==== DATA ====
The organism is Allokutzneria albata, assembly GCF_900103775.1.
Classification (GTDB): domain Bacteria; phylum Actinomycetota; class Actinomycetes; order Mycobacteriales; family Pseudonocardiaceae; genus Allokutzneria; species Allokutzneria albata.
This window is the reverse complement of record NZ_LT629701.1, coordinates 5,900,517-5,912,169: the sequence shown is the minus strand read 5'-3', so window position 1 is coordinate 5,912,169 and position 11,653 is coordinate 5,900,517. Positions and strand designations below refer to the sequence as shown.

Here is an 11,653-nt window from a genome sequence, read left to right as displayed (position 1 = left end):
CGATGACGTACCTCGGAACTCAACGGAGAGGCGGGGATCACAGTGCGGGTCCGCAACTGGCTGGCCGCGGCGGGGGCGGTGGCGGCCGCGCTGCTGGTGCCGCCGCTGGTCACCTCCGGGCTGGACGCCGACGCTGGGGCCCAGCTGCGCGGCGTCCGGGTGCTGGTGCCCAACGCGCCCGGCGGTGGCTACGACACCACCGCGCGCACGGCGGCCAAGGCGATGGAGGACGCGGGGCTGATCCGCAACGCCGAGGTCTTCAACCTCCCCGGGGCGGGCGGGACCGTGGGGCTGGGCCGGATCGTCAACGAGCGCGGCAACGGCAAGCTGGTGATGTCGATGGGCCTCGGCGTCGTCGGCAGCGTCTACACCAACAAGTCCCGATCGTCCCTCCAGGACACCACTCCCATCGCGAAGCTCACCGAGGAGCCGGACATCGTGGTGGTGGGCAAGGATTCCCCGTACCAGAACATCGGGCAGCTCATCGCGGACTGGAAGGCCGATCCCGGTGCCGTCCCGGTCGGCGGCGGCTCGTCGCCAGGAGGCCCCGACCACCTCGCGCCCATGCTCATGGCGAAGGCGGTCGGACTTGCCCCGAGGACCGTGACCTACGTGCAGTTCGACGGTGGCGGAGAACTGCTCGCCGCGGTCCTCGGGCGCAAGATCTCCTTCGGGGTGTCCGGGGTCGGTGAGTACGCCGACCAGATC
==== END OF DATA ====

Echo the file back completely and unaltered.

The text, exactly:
The organism is Allokutzneria albata, assembly GCF_900103775.1.
Classification (GTDB): domain Bacteria; phylum Actinomycetota; class Actinomycetes; order Mycobacteriales; family Pseudonocardiaceae; genus Allokutzneria; species Allokutzneria albata.
This window is the reverse complement of record NZ_LT629701.1, coordinates 5,900,517-5,912,169: the sequence shown is the minus strand read 5'-3', so window position 1 is coordinate 5,912,169 and position 11,653 is coordinate 5,900,517. Positions and strand designations below refer to the sequence as shown.

Here is an 11,653-nt window from a genome sequence, read left to right as displayed (position 1 = left end):
CGATGACGTACCTCGGAACTCAACGGAGAGGCGGGGATCACAGTGCGGGTCCGCAACTGGCTGGCCGCGGCGGGGGCGGTGGCGGCCGCGCTGCTGGTGCCGCCGCTGGTCACCTCCGGGCTGGACGCCGACGCTGGGGCCCAGCTGCGCGGCGTCCGGGTGCTGGTGCCCAACGCGCCCGGCGGTGGCTACGACACCACCGCGCGCACGGCGGCCAAGGCGATGGAGGACGCGGGGCTGATCCGCAACGCCGAGGTCTTCAACCTCCCCGGGGCGGGCGGGACCGTGGGGCTGGGCCGGATCGTCAACGAGCGCGGCAACGGCAAGCTGGTGATGTCGATGGGCCTCGGCGTCGTCGGCAGCGTCTACACCAACAAGTCCCGATCGTCCCTCCAGGACACCACTCCCATCGCGAAGCTCACCGAGGAGCCGGACATCGTGGTGGTGGGCAAGGATTCCCCGTACCAGAACATCGGGCAGCTCATCGCGGACTGGAAGGCCGATCCCGGTGCCGTCCCGGTCGGCGGCGGCTCGTCGCCAGGAGGCCCCGACCACCTCGCGCCCATGCTCATGGCGAAGGCGGTCGGACTTGCCCCGAGGACCGTGACCTACGTGCAGTTCGACGGTGGCGGAGAACTGCTCGCCGCGGTCCTCGGGCGCAAGATCTCCTTCGGGGTGTCCGGGGTCGGTGAGTACGCCGACCAGATC